I desire to acknowledge to both officers and men for their prompt and willing obedience to every order. The ordinary camp murmuring against commissaries and quartermasters were hushed. Scant reactions were received with more pleasure than the most abundant herefore. They entered fully into the wiles of the lieutenant general to extend over the greatest length of time the provision on hand. Actuated by the sole desire to hold the city and defeat the enemy, they were ready to obey, and with eagerness, any command that prudence or desperation might require.
In addition to those already mentioned, major OF. Stelle greatly assisted, by his vigilance and promptness, in sustaining discipline and holding the command prepared for the most sudden emergence. Captain H. Wickeland's extensive military acquirements, his labors in addition to the command of his company him as a valuable officer.
Captain J. B. Fleitas, of the First Louisiana Zouaves, prompt and fearless, with his brave command, rendered essential support to eh Legion, through the eventual progress of the siege.
I am, respectfully,
T. N. WAUL,
Colonel, commanding Waul's Texas Legion.
Major R. W. MEMMINGER,
Number 84. Reports of Major General John H. Forney, C. S. Army, commanding DIVISION. Headquarters FORNEY'S DIVISION. May 19, 1863.
GENERAL: Three regiments and one battalion of General Hebert, brigade repelled the attack of the enemy to-day, commencing at 2. 230 p. m. advancing in three lines. They succeeded in getting immediately under the parapet of the battery, in position of the Graveyard road. Two colors were left within 10 feet of the works, but were not taken, on account of the very severe fire of the enemy's sharpshooter, and were either destroyed or taken away after dark.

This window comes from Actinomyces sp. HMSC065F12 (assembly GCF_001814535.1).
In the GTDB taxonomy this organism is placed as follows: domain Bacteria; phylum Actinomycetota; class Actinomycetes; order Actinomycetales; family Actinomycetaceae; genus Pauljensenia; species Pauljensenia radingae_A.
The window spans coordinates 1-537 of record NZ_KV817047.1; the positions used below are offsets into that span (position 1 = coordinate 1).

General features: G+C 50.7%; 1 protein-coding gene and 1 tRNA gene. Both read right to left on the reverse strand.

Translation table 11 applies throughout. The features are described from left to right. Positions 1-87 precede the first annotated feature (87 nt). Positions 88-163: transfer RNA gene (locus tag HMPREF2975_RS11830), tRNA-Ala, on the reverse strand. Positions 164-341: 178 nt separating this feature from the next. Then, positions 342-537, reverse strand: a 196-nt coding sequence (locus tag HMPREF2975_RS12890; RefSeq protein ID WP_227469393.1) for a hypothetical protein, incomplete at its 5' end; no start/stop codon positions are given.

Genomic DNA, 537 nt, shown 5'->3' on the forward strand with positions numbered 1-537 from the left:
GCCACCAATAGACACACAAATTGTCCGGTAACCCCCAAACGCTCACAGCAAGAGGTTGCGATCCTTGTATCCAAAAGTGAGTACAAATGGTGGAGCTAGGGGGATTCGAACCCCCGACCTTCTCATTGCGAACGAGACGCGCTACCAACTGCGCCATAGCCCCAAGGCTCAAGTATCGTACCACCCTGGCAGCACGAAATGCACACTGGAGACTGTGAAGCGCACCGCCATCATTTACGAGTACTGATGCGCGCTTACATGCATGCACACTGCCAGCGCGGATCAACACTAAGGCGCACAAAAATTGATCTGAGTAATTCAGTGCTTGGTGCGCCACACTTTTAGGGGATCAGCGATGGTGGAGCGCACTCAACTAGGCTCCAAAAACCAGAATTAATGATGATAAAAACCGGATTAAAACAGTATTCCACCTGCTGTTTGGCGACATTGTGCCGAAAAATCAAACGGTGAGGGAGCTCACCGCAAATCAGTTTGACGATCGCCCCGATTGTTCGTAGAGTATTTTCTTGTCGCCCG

Three attacks were made. In the first they were driven back, in the SECOND the same result, and in the third they reached the parapet, as stated above. About 50 will cover the lossed in front of this position, and perhaps one-fourth of these fatally.
Six batteries of theirs are now bearing immediately on the work on the Jackson road, and others on the Baldwin's Ferry road, one at the Ferguson house; another this side of the Ferguson house, and on the right of the railroad. I thing they are moving artillery between the two roads. These batteries have kept up continuous fire all day upon the works between the roads. Our losses among the troops between the roads, will amount to about 37.
Their pickets to-night are advancing to the right of the Jackson road, and within 200 yards of our lines, and a line of battle was discovered late this evening in rear of these skirmishers. Our pickets, concealed heard them say. They would be in our line in five hours". I have just recalled the Fortieth MISSISSIPPI, sent to Grayerad Hill this morning, and will place it in its old position.